A concerned prospective father sent me a message asking,
"I'd like to learn something as a good father from you. Considering that you're an atheist, how can teach your children how to behave in good manner and ethic. Because when I was a kid, my parents used to tell me "Be good boy and tidy your room then God will bless you...etc." I don't want to say these words to my children as a prospective father. And i wonder what do you say?"

It's great that you are concerned about being a good father and are looking for the best way to teach and enforce moral values with your child. I wouldn't want to say those words either, obviously since not only do I feel they are empty promises but they are also counterproductive to our ultimate aim. "Be good and you will be blessed, will go to heaven, or else you will face hell fire, etc..." are nothing more than operant conditions designed to persuade one to act and behave a certain way. It is counterproductive because you don't want to teach your children to only behave in an acceptable manner simply because they will be rewarded if they do, and punished if they don't. You want them to behave and live morally because it is the right thing to do and is in their best interest. They shouldn't have to be motivated by threats of hell fire or promises of heaven or blessings to behave. Because if they are only being good to avoid punishment or to attain a reward, these actions are hardly as worthy and honorable as one who is simply good for goodness' sake. The real test of character is how one behaves when they believe nobody is watching. So I, as an atheist, teach my children to be good for goodness' sake. I teach them secular ethics. Be good because it is the right thing to do and it is in THEIR best interest to be moral and well mannered. Instead of threatening them with a punishment or offering them an extra reward for behaving I educate them on the importance and value of being well-mannered and moral on their own.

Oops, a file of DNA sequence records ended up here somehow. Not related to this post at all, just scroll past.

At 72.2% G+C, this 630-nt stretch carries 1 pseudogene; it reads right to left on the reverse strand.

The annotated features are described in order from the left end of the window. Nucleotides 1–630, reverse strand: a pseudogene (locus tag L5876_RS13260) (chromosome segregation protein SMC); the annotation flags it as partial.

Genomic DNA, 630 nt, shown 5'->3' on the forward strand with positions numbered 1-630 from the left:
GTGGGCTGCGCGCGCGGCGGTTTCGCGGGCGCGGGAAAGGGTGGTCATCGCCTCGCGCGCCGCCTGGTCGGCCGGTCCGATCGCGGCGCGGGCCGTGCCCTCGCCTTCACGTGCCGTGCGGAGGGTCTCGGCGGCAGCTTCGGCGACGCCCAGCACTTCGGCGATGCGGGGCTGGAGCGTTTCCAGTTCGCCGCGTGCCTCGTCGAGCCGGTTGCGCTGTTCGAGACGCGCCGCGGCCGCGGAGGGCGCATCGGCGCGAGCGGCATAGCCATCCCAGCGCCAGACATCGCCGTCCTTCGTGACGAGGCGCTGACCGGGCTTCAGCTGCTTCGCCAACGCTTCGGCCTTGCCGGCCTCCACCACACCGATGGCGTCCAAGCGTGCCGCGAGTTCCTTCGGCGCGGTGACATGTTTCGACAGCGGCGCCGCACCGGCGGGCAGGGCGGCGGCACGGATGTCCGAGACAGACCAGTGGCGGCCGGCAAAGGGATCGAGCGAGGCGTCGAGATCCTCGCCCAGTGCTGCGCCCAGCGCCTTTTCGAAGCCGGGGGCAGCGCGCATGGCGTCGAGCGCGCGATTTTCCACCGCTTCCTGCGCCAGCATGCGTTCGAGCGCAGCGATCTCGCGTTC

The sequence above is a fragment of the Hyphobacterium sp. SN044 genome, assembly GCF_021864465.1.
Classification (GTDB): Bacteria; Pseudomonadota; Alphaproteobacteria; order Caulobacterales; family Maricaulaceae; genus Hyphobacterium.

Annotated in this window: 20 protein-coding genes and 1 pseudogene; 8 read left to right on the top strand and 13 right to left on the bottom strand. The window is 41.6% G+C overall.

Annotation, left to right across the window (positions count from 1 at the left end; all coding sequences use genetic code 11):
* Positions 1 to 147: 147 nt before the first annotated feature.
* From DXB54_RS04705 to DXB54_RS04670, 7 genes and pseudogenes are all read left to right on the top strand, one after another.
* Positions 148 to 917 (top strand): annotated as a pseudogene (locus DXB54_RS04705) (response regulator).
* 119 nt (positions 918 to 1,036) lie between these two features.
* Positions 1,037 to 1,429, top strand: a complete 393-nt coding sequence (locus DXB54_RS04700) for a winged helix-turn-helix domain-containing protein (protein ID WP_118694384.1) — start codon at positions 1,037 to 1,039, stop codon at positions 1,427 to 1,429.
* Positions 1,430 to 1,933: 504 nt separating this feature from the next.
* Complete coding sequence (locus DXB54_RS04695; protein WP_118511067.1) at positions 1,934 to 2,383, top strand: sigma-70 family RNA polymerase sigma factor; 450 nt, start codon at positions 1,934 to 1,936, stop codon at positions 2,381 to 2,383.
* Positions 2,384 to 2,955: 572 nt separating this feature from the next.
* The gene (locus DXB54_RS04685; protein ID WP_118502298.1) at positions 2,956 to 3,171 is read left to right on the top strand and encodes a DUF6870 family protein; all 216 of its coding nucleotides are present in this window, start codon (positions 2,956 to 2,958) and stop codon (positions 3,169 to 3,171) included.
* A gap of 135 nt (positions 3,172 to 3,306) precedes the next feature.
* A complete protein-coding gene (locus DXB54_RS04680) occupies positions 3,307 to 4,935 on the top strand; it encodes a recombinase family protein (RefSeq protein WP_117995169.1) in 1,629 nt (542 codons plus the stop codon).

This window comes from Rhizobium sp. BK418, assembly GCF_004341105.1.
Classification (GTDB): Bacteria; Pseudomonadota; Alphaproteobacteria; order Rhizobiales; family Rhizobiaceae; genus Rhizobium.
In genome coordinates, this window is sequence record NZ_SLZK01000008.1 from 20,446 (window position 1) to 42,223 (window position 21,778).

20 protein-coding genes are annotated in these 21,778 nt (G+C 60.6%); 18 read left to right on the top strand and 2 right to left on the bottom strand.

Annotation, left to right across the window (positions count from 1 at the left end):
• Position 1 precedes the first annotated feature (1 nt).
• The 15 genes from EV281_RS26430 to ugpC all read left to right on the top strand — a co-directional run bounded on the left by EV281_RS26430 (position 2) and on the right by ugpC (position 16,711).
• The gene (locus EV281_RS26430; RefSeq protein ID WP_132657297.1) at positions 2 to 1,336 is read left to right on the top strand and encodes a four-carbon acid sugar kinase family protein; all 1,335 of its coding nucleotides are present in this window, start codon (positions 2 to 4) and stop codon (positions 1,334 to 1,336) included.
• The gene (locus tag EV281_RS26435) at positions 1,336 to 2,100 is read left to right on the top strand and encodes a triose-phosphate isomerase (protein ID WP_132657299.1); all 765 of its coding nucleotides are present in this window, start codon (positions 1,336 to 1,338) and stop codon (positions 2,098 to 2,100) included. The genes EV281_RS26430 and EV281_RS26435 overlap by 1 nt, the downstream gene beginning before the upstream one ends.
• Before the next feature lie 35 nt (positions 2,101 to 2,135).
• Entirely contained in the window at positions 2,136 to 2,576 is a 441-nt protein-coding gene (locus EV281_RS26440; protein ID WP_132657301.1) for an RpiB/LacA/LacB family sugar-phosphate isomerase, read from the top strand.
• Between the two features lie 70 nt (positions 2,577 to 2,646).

I think educating them is the key. It is important to educate our children that there are consequences for ones actions and the consequences are very real (opposed to an appeal to supernatural consequences). I give them examples of those that have misbehaved in the past and how their actions rendered real world immediate negative consequences that were not in their or anyone’s best interest. I teach them good behavior minimizes negative consequences, and bad behavior increases if not eventually guarantees’ the likelihood of negative consequences. So it is in THIER best interest that they are well-behaved. I teach them not be good for me, but to be good for themselves. When they realize that being good is for them and contributes to their well-being, then they are truly self-motivated to be good, rather than just behaving because we say to. They learn self-respect and gain an understanding that their actions have long lasting effects that eventually return a relative equal echo. And by "relative equal echo" I'm not suggesting karma; I'm suggesting a corresponding consequence rendered through